The distribution and variability of ozone is very important to the atmospheric thermal structures, and it can exert their greater influence on climate. Present study is based on Nimbus-7 TOMS overpass columnozone for a period of 14 years (1979-1992) over twelve selected Indian stations from south to north latitude and it explores the spatial and temporal variability of TotalColumnOzone (TCO). For this investigation an advanced statistical methods such as Factor Analysis and Morlet wavelet transform are employed. Totalcolumnozone variability over these stations is grouped into two clusters (Eigen value greater than 1) by the Multivariate Factor analysis. It is found that the Group I stations shows the same nature of variability mainly due the first factor as the primarily loading and whereas as the Group II stations shows the same nature of variability due to second factor as the primary loading. The correlation value of TCO decreases from 0.9 to 0.32 as we move from south to north stations (lower latitude to higher latitude). The totalcolumnozone over tropical stations is maximum during monsoon season with peak in the month of June and that for the higher latitude stations is during the pre-monsoon season. Annual average of TCO for tropical stations is about 265 DU and that for subtropical stations is about 280 DU and a dif- ference of 15 DU is noted in the annual average of TCO between tropical and subtropical stations. A large reduction in TCO is noted over the Indian subcontinent in the year 1985, the same year in which the ozone hole over Antarctica was discovered. It is also found that two prominent oscilla- tions are present in totalcolumnozone one with a periodicity of 16 to18 months and other with 28 to 32 months (QBO periodicity) apart from the annual oscillations. These oscillations are found to be significant at above 95% level of confidence when tested with Power Spectrum method. Tropi- cal TCO shows high concentration during the westerly phase and low concentration during the easterly phase of the equatorial stratospheric quasi-biennial oscillation.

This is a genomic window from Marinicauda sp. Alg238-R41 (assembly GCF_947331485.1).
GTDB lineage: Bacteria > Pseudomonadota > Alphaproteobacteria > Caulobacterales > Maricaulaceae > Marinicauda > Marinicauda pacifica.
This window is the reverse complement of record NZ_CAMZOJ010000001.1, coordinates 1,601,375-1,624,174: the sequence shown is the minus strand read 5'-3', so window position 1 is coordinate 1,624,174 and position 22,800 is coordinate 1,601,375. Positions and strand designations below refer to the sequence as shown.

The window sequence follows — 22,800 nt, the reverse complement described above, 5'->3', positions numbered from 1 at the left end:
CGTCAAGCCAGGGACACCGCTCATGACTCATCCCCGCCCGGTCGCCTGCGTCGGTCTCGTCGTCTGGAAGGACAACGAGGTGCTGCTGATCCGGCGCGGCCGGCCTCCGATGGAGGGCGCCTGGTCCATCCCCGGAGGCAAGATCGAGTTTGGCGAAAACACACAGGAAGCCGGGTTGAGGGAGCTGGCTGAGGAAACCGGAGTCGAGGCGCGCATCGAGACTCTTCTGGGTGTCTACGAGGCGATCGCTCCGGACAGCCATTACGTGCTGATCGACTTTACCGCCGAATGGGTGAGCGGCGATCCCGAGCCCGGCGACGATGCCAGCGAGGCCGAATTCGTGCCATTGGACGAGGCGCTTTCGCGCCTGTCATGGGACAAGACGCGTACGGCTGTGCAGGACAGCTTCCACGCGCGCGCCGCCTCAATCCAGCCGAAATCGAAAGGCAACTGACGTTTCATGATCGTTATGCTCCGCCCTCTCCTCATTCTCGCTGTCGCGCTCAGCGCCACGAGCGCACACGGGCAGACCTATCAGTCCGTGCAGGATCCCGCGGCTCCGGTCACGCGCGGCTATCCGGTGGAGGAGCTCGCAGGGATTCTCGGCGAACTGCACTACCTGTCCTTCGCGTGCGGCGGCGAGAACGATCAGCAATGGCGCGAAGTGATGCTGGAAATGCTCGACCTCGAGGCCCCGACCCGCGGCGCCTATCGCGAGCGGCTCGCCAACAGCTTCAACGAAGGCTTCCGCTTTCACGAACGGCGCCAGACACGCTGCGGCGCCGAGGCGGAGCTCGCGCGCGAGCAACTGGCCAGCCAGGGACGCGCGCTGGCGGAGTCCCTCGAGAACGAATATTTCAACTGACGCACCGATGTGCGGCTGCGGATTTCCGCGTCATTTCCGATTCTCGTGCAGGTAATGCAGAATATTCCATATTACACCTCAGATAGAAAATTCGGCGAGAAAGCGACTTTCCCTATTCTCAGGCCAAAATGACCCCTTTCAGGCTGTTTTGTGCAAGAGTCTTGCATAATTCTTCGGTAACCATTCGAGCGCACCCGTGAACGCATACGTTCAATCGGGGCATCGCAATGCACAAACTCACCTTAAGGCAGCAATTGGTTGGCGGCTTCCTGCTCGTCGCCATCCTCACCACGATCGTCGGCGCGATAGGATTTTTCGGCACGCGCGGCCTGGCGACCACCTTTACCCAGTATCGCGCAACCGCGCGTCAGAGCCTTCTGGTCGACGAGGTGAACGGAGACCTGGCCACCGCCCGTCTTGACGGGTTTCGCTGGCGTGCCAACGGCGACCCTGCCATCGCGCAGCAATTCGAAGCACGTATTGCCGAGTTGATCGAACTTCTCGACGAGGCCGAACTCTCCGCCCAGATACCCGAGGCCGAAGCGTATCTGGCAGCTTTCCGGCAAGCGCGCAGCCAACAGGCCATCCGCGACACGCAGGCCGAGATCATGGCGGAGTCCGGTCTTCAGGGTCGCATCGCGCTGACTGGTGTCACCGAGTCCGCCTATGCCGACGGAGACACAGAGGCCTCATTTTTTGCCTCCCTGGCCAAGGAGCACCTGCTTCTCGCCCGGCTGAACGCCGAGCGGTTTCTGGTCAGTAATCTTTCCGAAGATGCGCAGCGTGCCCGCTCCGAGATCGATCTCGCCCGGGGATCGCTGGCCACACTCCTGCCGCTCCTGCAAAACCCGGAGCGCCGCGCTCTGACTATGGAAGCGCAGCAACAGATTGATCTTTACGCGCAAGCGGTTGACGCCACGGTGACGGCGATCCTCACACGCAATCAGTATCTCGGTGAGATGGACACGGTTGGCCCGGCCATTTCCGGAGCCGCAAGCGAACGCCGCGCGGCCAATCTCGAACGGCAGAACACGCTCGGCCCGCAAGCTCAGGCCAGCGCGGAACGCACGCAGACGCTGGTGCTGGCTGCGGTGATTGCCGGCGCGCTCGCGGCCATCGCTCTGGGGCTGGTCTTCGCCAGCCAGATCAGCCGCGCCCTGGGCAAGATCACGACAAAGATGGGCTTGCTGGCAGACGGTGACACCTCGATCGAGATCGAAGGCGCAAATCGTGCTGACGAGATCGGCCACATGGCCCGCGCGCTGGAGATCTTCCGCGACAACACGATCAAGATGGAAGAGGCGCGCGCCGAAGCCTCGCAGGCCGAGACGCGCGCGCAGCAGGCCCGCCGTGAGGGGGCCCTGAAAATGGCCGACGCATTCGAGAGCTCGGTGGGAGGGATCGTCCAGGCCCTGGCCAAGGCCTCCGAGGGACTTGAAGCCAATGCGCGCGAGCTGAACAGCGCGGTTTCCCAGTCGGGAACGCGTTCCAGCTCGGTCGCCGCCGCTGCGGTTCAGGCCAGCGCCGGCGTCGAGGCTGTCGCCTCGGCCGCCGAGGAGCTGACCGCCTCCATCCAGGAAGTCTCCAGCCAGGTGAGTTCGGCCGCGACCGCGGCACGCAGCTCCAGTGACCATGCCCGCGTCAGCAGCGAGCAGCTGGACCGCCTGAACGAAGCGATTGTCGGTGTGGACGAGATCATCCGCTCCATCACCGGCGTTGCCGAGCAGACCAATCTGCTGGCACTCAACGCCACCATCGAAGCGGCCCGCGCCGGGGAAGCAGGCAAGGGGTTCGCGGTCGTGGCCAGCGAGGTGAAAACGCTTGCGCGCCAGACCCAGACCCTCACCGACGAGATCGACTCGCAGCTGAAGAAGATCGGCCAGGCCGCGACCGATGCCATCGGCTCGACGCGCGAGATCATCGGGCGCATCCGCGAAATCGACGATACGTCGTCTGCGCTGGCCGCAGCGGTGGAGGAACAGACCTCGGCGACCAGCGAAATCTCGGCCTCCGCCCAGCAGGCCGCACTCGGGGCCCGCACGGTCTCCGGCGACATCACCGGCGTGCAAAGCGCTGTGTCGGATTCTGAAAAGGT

Abstract. Zenith-Sky scattered light Differential Optical Ab- sorption Spectroscopy (ZS-DOAS) has been used widely to retrieve totalcolumnozone (TCO). ZS-DOAS measure- ments have the advantage of being less sensitive to clouds than direct-sun measurements. However, the presence of clouds still affects the quality of ZS-DOAS TCO. Clouds are thought to be the largest contributor to random uncertainty in ZS-DOAS TCO, but their impact on data quality still needs to be quantified. This study has two goals: (1) to investigate whether clouds have a significant impact on ZS-DOAS TCO, and (2) to develop a cloud-screening algorithm to improve ZS-DOAS measurements in the Arctic under cloudy condi- tions. To quantify the impact of weather, 8 years of measured and modelled TCO have been used, along with informa- tion about weather conditions at Eureka, Canada (80.05 ◦ N, 86.41 ◦ W). Relative to direct-sun TCO measurements by Brewer spectrophotometers and modelled TCO, a positive bias is found in ZS-DOAS TCO measured in cloudy weather, and a negative bias is found for clear conditions, with dif- ferences of up to 5 % between clear and cloudy conditions. A cloud-screening algorithm is developed for high latitudes using the colour index calculated from ZS-DOAS spectra. The quality of ZS-DOAS TCO datasets is assessed using a statistical uncertainty estimation model, which suggests a 3 %–4 % random uncertainty. The new cloud-screening al-